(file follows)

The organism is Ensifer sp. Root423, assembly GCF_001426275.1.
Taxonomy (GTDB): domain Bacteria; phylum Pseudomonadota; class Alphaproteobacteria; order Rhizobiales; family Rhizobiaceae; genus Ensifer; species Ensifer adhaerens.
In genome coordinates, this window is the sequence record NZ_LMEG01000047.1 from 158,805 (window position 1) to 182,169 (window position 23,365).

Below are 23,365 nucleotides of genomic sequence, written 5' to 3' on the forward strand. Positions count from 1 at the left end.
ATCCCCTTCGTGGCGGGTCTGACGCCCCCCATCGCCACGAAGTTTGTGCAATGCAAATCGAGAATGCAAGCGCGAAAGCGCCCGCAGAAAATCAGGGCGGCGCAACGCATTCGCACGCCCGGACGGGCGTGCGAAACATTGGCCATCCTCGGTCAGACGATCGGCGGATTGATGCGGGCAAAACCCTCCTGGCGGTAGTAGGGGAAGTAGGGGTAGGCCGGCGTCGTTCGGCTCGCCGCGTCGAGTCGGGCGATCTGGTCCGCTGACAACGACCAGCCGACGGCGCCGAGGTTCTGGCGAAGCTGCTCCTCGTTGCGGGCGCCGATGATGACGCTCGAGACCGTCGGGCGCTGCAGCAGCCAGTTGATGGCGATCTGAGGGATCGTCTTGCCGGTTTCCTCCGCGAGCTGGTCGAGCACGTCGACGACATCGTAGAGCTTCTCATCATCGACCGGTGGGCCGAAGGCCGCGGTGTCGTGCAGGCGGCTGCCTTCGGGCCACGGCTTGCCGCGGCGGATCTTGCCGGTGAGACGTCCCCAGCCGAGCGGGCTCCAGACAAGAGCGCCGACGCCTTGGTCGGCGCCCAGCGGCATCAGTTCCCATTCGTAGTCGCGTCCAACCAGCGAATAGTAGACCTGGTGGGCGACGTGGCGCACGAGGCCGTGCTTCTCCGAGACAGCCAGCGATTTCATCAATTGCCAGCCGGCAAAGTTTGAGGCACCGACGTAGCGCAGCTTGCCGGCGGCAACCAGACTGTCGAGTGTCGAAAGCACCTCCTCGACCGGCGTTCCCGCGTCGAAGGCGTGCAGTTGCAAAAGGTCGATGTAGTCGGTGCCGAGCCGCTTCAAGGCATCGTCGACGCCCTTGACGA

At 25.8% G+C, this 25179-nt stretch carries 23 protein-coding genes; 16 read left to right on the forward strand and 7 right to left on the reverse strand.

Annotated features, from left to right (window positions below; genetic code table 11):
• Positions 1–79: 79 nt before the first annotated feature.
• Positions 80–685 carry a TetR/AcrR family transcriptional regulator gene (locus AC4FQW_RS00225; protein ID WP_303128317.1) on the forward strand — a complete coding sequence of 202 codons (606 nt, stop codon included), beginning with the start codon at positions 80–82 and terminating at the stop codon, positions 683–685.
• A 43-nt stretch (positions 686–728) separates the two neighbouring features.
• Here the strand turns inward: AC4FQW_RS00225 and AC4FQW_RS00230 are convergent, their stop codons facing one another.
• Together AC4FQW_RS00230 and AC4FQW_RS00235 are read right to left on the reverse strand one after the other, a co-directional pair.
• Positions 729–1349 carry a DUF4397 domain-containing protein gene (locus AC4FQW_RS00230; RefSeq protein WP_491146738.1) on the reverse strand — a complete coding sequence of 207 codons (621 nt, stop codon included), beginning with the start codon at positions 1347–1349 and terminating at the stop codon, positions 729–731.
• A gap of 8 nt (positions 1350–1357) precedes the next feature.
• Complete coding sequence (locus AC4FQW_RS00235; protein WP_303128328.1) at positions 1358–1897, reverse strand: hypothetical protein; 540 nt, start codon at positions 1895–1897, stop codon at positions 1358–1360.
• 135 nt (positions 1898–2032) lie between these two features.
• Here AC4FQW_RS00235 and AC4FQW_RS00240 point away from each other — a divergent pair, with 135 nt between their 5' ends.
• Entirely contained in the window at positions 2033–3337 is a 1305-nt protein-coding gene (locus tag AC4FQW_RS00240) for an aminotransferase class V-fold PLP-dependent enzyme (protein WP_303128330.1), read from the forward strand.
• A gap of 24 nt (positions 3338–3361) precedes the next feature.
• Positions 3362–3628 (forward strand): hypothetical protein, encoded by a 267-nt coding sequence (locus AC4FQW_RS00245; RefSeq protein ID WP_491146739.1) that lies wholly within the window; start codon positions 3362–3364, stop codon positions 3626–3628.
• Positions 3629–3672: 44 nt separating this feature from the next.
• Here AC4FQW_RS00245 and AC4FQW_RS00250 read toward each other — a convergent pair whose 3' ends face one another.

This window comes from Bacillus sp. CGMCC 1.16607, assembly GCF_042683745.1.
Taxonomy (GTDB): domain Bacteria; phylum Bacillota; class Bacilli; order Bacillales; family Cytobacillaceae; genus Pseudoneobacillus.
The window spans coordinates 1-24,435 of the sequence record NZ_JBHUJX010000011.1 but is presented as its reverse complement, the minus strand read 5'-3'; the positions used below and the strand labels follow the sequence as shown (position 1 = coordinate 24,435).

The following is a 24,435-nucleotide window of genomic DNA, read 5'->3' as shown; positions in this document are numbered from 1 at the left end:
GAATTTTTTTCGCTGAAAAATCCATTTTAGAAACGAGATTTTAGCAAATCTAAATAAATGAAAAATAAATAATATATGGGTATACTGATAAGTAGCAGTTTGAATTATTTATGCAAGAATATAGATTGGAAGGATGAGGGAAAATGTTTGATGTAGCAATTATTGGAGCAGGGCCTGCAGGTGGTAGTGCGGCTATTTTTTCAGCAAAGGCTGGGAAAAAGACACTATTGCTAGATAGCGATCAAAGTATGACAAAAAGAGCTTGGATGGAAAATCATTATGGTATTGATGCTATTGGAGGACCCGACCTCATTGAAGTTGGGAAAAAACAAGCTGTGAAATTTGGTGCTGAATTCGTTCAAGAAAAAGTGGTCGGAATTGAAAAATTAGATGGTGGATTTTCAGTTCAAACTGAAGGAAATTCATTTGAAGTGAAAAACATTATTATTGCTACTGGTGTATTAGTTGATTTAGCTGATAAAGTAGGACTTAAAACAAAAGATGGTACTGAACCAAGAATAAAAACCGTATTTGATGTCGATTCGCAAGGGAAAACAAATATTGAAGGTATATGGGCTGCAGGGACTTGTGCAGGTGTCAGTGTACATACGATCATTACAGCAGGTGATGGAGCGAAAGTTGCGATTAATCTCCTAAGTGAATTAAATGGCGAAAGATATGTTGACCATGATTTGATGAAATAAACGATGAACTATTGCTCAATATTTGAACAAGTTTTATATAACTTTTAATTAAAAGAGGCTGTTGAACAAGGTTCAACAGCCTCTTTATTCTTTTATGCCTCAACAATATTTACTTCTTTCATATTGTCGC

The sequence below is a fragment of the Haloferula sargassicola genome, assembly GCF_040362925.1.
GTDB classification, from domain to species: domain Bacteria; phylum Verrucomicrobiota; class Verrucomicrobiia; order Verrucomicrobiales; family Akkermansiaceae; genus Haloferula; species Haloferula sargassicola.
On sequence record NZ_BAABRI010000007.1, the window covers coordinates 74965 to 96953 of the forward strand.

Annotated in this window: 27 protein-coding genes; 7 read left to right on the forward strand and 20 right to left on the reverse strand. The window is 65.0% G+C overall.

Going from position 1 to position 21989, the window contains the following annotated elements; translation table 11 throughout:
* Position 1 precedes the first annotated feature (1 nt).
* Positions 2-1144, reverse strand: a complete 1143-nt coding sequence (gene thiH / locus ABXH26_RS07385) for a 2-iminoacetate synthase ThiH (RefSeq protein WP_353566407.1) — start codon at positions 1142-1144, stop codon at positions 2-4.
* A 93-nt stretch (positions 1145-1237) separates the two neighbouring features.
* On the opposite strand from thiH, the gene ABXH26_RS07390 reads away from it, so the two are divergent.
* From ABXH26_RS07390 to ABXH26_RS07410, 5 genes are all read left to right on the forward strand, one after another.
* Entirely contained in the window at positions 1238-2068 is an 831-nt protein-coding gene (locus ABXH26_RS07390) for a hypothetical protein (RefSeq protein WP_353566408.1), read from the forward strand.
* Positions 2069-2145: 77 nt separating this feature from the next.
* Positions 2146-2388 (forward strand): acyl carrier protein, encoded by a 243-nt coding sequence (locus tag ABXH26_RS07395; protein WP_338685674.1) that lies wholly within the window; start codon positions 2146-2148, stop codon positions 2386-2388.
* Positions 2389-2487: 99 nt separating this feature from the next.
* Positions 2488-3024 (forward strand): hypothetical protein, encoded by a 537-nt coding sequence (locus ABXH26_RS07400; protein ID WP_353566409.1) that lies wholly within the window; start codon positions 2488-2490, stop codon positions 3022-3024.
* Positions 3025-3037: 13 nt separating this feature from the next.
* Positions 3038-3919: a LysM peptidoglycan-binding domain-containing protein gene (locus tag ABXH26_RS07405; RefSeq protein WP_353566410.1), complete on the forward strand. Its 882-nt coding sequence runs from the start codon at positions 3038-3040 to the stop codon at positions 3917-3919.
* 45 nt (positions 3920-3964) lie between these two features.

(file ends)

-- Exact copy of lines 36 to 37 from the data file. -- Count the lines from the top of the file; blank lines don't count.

* On the opposite strand from thiH, the gene ABXH26_RS07390 reads away from it, so the two are divergent.
* From ABXH26_RS07390 to ABXH26_RS07410, 5 genes are all read left to right on the forward strand, one after another.